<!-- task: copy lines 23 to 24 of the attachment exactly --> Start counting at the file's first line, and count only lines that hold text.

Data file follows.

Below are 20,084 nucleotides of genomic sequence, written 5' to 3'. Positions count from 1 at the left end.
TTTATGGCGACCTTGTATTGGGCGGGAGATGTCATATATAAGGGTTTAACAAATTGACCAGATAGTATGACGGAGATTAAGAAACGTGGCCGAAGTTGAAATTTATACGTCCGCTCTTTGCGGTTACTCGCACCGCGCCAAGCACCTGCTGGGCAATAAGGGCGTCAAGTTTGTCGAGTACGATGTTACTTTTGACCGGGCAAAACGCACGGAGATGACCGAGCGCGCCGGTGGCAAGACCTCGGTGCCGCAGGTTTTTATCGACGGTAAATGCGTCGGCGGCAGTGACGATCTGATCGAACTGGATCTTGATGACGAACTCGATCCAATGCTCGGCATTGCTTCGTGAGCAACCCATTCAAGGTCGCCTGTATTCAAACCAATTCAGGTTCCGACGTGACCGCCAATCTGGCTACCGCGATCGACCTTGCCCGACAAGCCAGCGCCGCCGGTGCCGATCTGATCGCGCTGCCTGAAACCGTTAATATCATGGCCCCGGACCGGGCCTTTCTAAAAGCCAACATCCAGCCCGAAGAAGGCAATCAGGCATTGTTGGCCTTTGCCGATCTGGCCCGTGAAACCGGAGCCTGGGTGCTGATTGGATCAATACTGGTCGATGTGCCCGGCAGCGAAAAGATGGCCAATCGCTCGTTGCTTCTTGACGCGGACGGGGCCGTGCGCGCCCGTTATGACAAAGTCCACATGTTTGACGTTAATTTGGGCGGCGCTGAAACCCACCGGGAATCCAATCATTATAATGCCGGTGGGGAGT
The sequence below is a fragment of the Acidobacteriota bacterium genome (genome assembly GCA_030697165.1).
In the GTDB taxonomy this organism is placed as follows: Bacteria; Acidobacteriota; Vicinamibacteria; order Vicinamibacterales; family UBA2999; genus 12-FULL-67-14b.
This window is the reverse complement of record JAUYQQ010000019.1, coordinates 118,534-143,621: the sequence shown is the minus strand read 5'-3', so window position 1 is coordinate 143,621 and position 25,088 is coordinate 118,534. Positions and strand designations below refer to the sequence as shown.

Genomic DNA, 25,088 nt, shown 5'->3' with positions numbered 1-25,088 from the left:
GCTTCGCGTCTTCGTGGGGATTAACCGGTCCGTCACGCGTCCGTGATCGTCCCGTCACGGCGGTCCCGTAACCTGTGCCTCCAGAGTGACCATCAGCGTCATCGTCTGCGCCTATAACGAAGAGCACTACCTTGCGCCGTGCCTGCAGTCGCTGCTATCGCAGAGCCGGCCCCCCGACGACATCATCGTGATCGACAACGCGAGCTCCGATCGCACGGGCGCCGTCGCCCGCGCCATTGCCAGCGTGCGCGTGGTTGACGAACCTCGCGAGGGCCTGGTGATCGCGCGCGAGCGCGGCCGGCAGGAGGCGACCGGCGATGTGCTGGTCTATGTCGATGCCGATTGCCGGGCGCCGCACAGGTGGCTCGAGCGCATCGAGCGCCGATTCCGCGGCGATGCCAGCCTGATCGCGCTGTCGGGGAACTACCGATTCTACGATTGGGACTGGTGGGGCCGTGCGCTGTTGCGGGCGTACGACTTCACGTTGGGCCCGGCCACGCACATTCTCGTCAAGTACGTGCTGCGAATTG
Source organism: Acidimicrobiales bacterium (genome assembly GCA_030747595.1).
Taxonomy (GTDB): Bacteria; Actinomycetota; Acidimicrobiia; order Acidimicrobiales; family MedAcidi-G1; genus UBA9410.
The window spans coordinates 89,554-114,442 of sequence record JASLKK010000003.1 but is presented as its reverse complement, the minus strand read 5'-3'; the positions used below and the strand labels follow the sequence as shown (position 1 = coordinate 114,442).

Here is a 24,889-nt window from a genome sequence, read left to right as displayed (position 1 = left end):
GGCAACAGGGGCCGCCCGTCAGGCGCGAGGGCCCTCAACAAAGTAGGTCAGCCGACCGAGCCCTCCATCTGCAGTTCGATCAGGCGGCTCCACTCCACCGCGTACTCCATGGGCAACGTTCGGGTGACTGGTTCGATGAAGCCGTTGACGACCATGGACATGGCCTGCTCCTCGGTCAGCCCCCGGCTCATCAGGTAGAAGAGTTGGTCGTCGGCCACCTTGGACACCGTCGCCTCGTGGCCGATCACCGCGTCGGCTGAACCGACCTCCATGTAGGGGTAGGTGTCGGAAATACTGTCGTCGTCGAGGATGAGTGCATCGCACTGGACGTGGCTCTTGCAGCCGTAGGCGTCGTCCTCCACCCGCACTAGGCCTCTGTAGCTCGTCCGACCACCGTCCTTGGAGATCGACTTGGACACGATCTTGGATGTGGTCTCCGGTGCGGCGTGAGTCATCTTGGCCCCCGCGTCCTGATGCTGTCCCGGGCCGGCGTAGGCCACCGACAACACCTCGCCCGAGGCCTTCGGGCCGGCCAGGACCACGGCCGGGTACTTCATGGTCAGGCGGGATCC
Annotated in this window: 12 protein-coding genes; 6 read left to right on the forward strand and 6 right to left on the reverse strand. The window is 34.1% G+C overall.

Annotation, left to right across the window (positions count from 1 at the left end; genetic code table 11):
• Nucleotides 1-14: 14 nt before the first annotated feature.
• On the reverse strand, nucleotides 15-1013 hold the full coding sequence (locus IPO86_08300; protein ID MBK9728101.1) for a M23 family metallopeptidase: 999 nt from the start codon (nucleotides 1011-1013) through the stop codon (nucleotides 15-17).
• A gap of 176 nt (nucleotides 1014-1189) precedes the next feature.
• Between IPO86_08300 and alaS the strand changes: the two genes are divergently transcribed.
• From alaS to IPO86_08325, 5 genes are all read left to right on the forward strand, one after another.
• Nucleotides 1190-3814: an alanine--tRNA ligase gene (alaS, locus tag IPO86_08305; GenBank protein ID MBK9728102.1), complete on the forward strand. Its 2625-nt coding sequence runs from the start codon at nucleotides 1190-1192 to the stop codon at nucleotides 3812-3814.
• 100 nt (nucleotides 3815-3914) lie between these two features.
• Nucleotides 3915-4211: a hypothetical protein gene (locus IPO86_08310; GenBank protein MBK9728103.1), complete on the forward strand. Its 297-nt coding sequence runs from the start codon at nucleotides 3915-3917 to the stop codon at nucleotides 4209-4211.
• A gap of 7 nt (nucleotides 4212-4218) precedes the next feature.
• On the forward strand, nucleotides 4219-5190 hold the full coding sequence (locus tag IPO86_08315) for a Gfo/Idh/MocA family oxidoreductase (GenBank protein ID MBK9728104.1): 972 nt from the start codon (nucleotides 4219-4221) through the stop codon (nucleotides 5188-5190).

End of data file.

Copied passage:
• A gap of 7 nt (nucleotides 4212-4218) precedes the next feature.
• On the forward strand, nucleotides 4219-5190 hold the full coding sequence (locus tag IPO86_08315) for a Gfo/Idh/MocA family oxidoreductase (GenBank protein ID MBK9728104.1): 972 nt from the start codon (nucleotides 4219-4221) through the stop codon (nucleotides 5188-5190).